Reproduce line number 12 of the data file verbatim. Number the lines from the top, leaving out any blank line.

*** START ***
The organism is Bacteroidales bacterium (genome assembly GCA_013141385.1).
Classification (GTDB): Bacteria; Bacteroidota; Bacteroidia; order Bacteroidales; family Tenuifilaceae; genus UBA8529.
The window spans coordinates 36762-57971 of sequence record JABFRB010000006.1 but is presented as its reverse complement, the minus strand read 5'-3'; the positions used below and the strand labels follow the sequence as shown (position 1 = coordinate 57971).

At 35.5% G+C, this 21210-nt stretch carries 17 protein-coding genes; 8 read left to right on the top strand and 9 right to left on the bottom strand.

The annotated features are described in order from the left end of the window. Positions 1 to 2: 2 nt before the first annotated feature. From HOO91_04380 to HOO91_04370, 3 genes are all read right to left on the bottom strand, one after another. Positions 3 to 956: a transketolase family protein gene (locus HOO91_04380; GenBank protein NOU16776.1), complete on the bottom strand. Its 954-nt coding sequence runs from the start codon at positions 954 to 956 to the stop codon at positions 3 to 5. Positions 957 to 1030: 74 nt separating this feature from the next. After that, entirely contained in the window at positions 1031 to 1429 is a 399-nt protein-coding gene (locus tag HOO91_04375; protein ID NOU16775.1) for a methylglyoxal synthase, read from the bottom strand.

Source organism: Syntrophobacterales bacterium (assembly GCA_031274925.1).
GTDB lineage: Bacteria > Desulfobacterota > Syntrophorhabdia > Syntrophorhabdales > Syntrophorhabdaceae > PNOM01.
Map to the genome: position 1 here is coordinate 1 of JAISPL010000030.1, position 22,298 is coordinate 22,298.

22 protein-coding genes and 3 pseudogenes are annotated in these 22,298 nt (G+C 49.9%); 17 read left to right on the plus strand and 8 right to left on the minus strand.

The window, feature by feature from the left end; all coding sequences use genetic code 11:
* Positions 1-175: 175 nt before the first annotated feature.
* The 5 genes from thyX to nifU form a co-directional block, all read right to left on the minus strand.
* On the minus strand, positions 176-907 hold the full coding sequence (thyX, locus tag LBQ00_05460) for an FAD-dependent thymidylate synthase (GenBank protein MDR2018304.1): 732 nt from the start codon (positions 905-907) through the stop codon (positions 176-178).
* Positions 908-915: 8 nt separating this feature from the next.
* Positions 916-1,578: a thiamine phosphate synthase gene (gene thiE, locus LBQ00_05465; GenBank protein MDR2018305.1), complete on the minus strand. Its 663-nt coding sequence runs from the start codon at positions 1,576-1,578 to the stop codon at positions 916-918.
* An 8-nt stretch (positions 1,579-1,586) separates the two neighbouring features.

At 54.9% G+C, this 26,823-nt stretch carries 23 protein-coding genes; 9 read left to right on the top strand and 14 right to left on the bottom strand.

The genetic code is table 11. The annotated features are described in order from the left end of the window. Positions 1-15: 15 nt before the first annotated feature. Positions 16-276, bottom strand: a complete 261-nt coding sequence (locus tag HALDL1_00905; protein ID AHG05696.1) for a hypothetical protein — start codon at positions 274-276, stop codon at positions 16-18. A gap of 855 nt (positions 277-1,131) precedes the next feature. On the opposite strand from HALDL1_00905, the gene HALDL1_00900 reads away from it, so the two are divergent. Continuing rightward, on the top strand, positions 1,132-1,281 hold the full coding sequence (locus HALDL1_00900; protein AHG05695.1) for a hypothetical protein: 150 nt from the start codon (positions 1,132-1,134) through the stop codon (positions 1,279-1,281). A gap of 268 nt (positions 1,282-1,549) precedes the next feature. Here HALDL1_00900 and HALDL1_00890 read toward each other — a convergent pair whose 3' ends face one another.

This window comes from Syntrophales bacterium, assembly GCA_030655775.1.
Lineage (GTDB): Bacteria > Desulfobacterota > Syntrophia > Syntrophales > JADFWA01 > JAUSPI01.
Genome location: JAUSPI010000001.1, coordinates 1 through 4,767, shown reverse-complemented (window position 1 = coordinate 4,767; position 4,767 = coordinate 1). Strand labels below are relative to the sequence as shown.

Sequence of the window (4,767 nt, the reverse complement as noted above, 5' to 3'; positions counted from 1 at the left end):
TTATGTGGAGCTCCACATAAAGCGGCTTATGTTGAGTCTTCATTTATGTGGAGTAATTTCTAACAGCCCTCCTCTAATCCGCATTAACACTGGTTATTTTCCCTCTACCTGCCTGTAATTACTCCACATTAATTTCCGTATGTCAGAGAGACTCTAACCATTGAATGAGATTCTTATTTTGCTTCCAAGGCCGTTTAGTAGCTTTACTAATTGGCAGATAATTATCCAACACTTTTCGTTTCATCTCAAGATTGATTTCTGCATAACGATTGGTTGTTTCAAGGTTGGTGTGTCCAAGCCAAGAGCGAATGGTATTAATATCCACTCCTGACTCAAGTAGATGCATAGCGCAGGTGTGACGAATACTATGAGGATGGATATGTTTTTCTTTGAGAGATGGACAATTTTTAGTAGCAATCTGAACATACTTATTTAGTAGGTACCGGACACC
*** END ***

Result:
* The 5 genes from thyX to nifU form a co-directional block, all read right to left on the minus strand.